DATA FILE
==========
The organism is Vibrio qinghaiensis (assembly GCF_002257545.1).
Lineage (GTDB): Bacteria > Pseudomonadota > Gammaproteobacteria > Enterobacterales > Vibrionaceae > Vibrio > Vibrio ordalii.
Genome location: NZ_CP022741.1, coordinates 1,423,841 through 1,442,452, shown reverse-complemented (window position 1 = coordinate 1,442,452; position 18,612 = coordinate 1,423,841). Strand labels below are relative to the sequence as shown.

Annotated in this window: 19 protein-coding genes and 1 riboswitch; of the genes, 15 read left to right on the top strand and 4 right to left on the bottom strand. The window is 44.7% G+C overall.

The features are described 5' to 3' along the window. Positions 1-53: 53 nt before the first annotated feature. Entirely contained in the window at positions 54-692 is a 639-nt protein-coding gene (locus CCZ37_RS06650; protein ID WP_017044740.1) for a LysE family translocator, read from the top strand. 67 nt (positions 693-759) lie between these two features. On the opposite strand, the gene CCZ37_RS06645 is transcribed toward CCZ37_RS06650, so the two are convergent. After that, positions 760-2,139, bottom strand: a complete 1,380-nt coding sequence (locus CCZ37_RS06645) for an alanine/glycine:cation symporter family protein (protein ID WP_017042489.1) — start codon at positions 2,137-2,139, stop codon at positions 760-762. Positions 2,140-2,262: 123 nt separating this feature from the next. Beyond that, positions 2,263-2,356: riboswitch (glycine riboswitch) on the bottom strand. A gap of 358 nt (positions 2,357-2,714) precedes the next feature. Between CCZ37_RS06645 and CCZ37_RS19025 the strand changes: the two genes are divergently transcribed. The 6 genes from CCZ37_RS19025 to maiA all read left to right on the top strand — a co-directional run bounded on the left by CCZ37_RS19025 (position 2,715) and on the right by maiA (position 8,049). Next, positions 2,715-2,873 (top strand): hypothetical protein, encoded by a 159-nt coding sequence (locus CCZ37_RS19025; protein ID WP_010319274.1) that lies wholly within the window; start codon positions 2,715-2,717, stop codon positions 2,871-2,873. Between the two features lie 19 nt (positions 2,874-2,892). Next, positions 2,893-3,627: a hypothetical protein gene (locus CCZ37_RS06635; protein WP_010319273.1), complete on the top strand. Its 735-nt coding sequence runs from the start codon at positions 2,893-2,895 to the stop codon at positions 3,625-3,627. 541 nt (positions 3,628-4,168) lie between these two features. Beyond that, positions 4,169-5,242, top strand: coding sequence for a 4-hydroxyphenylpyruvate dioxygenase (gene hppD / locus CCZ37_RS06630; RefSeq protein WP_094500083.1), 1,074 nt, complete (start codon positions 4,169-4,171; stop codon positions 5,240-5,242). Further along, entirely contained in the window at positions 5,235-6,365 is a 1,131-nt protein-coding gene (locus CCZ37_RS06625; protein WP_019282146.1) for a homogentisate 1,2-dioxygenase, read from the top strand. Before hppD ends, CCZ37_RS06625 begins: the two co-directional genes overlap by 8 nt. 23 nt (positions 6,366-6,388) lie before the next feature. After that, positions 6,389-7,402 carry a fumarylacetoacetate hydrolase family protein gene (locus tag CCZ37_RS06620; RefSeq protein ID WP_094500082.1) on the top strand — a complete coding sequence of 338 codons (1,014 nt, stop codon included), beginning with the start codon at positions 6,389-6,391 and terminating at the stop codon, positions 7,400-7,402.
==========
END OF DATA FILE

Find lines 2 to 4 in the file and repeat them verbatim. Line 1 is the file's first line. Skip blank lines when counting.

Lineage (GTDB): Bacteria > Pseudomonadota > Gammaproteobacteria > Enterobacterales > Vibrionaceae > Vibrio > Vibrio ordalii.
Genome location: NZ_CP022741.1, coordinates 1,423,841 through 1,442,452, shown reverse-complemented (window position 1 = coordinate 1,442,452; position 18,612 = coordinate 1,423,841). Strand labels below are relative to the sequence as shown.

Annotated in this window: 19 protein-coding genes and 1 riboswitch; of the genes, 15 read left to right on the top strand and 4 right to left on the bottom strand. The window is 44.7% G+C overall.